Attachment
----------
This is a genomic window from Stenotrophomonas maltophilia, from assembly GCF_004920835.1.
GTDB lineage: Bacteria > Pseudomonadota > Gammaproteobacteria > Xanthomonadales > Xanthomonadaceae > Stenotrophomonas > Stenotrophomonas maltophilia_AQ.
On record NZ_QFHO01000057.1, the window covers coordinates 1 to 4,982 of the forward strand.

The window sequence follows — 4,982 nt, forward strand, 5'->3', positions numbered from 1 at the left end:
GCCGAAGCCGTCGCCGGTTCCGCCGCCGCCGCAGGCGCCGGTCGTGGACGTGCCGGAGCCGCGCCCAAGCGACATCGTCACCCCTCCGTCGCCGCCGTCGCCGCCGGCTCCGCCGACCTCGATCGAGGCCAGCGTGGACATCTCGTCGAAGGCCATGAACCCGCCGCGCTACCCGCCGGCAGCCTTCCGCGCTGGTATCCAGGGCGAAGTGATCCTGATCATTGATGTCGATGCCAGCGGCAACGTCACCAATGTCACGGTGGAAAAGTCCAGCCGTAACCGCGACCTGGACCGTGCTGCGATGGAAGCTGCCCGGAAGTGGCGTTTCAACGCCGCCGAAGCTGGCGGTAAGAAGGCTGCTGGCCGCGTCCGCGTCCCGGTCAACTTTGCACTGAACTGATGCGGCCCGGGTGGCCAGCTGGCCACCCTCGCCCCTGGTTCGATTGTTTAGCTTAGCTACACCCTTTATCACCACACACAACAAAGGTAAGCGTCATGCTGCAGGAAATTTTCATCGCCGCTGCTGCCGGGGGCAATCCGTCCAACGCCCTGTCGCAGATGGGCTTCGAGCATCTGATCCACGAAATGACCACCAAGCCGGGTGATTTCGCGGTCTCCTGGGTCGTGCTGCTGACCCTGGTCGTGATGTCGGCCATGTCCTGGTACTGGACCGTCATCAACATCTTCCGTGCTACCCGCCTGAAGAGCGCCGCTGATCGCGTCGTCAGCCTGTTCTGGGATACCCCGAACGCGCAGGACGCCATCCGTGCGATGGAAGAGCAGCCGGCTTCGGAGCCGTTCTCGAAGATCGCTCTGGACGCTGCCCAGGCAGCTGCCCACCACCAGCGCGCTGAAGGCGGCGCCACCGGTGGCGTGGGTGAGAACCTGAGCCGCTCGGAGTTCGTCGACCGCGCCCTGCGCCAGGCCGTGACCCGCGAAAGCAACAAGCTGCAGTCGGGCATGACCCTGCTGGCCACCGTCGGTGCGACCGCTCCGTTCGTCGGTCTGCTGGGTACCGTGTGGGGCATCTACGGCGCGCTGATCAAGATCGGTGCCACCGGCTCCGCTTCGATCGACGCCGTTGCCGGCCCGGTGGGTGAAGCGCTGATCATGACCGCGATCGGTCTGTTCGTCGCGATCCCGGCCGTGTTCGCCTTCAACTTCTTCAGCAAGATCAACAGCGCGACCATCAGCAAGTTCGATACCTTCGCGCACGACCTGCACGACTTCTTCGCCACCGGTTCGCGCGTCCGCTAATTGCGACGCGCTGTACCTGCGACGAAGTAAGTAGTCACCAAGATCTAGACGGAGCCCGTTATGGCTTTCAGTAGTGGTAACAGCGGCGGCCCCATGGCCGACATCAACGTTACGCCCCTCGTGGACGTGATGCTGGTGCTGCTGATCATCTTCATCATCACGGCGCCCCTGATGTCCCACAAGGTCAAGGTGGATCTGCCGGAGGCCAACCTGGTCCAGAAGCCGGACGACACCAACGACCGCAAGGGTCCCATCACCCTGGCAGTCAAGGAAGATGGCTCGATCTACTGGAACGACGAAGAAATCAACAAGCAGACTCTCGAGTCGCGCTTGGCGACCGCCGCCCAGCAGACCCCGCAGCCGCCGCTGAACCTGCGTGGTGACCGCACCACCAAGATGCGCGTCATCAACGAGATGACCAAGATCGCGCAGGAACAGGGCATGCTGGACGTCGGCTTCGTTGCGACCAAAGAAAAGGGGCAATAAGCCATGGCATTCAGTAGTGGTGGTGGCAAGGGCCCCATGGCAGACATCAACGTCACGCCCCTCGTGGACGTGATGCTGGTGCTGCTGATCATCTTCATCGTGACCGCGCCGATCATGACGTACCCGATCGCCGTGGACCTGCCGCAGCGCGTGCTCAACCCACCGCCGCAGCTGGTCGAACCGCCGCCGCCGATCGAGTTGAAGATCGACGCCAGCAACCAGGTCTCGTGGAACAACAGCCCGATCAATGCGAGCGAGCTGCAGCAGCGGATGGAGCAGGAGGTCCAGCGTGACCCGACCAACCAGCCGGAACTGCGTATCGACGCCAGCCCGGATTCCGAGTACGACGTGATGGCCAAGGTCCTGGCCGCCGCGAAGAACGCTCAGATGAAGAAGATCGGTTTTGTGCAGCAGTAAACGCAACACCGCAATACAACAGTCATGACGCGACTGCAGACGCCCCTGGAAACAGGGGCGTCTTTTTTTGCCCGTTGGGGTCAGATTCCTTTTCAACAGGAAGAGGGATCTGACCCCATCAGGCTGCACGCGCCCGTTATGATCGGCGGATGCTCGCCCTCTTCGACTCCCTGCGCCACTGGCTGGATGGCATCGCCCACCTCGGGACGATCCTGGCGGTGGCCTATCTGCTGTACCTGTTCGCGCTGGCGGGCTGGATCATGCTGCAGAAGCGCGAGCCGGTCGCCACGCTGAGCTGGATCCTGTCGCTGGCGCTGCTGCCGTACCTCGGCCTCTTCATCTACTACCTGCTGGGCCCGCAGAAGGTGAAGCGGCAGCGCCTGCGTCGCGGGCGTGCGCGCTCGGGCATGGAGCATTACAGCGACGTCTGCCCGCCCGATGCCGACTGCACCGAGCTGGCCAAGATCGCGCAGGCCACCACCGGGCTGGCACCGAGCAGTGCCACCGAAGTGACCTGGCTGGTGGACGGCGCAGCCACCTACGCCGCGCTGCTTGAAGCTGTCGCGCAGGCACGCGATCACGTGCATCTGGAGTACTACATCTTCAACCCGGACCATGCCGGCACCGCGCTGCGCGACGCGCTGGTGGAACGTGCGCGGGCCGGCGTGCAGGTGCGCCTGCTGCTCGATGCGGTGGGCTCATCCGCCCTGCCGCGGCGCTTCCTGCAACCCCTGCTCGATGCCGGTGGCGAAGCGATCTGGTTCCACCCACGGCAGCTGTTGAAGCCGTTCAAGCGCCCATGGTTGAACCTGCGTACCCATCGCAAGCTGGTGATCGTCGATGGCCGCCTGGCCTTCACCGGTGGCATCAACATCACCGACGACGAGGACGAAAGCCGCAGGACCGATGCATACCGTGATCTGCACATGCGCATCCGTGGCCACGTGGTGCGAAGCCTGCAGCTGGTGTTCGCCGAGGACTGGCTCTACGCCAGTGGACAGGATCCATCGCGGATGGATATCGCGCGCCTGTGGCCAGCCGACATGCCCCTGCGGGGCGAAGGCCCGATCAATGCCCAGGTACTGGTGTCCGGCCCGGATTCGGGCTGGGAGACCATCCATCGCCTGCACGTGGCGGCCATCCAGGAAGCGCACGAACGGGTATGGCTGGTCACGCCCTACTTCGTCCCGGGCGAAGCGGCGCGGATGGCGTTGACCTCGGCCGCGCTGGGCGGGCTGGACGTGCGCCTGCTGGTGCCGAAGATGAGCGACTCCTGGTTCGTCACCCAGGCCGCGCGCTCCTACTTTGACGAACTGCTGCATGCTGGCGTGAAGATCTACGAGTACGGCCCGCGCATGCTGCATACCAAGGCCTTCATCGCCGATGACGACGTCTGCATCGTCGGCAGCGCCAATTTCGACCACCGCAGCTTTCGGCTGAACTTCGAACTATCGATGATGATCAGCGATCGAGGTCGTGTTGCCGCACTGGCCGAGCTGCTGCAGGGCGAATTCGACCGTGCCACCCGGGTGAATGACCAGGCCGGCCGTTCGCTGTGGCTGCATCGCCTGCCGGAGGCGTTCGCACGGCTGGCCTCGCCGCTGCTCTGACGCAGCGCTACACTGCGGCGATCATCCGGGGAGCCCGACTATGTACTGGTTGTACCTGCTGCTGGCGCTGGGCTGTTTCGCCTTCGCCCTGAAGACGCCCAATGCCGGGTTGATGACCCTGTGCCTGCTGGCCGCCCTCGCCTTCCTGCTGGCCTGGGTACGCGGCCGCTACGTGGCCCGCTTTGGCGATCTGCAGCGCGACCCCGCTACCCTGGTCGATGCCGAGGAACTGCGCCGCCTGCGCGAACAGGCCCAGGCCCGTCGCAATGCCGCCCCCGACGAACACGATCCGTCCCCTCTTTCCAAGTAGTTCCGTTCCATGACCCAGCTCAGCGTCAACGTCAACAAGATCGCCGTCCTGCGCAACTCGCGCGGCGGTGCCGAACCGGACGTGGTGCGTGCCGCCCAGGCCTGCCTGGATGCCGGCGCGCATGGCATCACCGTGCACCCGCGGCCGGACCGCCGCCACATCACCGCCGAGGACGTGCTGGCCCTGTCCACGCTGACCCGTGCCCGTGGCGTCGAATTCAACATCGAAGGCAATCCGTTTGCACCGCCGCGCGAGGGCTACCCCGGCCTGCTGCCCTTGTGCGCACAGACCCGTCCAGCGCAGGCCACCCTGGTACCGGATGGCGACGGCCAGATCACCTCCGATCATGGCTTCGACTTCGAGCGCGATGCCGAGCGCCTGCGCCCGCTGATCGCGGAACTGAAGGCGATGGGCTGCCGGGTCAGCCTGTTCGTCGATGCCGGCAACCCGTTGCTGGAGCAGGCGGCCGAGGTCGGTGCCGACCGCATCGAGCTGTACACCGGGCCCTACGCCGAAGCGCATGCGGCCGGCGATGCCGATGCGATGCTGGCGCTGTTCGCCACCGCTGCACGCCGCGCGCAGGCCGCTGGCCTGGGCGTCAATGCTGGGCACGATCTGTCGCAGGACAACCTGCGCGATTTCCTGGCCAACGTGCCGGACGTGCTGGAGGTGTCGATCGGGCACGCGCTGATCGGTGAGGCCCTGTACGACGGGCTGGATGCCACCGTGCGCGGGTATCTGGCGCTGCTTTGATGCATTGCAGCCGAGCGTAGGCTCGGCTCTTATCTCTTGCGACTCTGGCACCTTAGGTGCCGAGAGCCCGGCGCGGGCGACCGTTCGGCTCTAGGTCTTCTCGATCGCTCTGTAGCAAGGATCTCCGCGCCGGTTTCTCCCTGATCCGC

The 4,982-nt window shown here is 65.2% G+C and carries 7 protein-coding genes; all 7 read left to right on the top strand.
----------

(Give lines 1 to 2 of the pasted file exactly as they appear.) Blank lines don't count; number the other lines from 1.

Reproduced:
This is a genomic window from Stenotrophomonas maltophilia, from assembly GCF_004920835.1.
GTDB lineage: Bacteria > Pseudomonadota > Gammaproteobacteria > Xanthomonadales > Xanthomonadaceae > Stenotrophomonas > Stenotrophomonas maltophilia_AQ.